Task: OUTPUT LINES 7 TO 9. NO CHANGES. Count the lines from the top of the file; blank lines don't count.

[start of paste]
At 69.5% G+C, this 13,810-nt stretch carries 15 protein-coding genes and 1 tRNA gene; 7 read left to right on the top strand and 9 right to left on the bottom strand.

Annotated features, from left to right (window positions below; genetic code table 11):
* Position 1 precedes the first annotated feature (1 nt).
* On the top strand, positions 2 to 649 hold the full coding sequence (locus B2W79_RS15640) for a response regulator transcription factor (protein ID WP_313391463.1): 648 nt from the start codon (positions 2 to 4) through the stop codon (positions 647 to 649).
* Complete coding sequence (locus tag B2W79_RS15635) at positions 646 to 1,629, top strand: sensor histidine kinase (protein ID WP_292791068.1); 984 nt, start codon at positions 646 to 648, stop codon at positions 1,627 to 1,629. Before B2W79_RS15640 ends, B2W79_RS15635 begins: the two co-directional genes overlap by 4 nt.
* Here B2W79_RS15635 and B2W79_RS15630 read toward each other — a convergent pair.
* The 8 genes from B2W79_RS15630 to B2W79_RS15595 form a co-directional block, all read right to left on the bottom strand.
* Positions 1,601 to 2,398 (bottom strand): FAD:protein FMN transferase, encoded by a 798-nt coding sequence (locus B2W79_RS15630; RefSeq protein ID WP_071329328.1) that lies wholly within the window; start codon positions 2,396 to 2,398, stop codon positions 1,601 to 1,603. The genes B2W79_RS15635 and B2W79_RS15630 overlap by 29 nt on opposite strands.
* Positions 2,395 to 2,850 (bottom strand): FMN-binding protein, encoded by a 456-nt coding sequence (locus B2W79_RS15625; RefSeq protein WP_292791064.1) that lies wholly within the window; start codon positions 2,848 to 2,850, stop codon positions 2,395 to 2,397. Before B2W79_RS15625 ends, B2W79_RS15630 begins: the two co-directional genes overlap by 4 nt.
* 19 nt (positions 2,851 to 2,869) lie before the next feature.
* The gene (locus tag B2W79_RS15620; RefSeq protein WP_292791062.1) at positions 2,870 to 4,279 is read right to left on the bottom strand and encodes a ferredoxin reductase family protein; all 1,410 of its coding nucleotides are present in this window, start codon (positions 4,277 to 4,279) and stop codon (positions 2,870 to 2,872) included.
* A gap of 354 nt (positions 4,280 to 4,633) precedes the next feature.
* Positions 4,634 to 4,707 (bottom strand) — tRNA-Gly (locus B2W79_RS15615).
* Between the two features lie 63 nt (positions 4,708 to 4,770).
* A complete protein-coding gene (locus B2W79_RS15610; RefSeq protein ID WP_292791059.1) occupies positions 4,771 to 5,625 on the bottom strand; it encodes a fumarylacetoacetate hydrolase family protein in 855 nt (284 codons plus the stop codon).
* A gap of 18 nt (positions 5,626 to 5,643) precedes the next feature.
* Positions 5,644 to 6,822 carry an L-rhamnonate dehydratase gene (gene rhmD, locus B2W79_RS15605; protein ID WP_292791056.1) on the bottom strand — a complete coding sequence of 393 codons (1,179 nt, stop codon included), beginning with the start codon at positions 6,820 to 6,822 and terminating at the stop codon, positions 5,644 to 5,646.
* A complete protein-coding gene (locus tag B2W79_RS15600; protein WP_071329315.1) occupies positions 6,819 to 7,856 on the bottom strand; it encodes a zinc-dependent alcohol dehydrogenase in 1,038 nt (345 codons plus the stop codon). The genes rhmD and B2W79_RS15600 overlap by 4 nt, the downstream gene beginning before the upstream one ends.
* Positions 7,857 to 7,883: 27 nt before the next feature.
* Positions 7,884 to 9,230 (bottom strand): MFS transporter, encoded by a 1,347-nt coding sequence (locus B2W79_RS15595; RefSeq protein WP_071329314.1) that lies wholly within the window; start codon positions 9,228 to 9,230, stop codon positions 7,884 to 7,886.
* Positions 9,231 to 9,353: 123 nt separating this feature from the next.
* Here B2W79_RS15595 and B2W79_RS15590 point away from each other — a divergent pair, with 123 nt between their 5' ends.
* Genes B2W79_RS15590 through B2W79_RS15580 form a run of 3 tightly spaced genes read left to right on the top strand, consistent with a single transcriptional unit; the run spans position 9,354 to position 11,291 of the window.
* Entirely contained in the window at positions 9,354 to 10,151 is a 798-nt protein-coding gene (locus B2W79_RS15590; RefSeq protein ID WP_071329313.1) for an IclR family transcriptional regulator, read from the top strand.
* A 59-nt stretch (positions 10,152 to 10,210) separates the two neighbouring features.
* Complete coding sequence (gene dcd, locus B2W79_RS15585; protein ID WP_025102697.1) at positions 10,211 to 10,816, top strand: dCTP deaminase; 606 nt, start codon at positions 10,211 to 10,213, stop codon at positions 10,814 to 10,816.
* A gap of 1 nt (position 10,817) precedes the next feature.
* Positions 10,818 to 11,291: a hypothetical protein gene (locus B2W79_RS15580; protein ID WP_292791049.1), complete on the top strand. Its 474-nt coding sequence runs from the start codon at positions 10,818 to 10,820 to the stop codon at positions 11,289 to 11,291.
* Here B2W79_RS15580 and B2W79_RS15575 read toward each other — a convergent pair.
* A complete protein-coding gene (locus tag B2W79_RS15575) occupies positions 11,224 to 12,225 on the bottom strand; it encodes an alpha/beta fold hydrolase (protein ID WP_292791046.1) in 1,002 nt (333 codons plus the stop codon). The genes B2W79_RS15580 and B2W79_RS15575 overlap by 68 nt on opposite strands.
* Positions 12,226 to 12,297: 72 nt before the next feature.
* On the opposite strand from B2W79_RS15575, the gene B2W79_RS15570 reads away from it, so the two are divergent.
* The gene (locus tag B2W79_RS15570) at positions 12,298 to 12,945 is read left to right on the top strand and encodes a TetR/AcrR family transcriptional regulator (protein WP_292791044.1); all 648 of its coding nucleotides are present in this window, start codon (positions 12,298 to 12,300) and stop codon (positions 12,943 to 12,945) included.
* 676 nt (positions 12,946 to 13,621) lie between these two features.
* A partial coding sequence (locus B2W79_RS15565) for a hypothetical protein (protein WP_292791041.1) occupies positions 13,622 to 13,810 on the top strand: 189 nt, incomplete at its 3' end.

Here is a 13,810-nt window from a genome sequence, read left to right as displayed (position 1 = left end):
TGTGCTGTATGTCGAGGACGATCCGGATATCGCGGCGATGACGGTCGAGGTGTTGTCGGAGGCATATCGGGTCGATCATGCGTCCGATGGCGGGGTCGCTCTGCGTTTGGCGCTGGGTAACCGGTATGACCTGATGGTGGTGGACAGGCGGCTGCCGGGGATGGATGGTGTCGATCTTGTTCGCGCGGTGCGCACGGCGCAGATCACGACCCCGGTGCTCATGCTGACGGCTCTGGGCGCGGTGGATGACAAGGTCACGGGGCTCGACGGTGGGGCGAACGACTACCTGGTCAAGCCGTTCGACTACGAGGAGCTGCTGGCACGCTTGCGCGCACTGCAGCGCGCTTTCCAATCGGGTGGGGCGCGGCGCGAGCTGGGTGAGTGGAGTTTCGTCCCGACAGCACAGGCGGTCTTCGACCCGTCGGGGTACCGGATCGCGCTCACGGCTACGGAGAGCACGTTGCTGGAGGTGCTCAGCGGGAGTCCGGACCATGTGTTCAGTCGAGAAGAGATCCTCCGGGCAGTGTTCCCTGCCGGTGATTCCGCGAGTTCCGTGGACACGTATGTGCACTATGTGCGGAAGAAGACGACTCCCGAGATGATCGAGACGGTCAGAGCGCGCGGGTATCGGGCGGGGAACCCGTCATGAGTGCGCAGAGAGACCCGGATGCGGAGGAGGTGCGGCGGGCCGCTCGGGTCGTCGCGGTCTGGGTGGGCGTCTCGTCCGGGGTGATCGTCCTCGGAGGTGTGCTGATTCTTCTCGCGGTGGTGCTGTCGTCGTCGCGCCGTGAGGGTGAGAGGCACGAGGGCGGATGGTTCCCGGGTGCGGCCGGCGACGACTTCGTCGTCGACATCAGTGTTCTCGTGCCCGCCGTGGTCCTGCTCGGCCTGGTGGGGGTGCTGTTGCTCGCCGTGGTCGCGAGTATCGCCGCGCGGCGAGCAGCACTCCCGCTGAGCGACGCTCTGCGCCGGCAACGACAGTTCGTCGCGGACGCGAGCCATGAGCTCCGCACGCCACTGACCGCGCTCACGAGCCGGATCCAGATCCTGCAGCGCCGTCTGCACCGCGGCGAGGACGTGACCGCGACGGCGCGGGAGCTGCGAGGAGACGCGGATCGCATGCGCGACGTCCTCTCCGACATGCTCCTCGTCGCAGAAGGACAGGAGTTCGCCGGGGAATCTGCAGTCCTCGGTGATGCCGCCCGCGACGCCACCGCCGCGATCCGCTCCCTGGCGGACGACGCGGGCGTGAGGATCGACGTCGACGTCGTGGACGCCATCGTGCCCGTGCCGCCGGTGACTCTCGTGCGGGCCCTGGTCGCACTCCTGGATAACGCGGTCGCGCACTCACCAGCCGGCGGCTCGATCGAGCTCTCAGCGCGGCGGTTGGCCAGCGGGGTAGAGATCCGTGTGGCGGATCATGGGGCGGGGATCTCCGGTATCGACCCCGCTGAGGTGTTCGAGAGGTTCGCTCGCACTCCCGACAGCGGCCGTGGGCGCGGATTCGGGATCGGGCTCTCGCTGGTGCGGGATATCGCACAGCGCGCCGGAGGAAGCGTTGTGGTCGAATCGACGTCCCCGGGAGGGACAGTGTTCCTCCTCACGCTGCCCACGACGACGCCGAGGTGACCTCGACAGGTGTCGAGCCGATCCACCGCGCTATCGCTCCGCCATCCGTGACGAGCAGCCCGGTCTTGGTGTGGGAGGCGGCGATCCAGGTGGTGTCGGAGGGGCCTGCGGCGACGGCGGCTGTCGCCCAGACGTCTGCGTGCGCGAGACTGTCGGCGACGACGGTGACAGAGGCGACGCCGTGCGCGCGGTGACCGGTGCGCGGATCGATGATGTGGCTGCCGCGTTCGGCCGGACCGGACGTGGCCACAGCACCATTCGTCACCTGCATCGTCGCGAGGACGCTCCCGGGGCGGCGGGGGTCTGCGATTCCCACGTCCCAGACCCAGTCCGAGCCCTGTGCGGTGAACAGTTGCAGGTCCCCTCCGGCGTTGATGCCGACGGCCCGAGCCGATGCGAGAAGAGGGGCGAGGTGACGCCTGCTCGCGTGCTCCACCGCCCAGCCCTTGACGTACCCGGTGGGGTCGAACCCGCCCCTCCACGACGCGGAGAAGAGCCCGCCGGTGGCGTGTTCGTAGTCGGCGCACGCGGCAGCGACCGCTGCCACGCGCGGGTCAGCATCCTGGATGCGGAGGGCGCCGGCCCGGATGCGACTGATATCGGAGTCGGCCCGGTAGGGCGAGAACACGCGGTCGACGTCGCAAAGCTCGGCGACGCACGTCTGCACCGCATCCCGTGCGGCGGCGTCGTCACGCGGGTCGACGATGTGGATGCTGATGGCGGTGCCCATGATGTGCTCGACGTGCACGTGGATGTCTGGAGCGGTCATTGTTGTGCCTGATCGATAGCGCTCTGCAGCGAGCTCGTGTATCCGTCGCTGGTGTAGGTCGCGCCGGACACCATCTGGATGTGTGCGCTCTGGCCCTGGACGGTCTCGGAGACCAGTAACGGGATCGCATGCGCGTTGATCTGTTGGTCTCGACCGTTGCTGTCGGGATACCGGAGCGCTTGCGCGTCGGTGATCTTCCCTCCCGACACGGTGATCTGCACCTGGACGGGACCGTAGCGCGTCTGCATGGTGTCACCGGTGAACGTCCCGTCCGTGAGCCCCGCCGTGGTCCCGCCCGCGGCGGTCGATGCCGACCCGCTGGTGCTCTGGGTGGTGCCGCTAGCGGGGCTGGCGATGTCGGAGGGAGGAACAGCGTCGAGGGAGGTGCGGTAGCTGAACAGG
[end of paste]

* The 8 genes from B2W79_RS15630 to B2W79_RS15595 form a co-directional block, all read right to left on the bottom strand.
* Positions 1,601 to 2,398 (bottom strand): FAD:protein FMN transferase, encoded by a 798-nt coding sequence (locus B2W79_RS15630; RefSeq protein ID WP_071329328.1) that lies wholly within the window; start codon positions 2,396 to 2,398, stop codon positions 1,601 to 1,603. The genes B2W79_RS15635 and B2W79_RS15630 overlap by 29 nt on opposite strands.
* Positions 2,395 to 2,850 (bottom strand): FMN-binding protein, encoded by a 456-nt coding sequence (locus B2W79_RS15625; RefSeq protein WP_292791064.1) that lies wholly within the window; start codon positions 2,848 to 2,850, stop codon positions 2,395 to 2,397. Before B2W79_RS15625 ends, B2W79_RS15630 begins: the two co-directional genes overlap by 4 nt.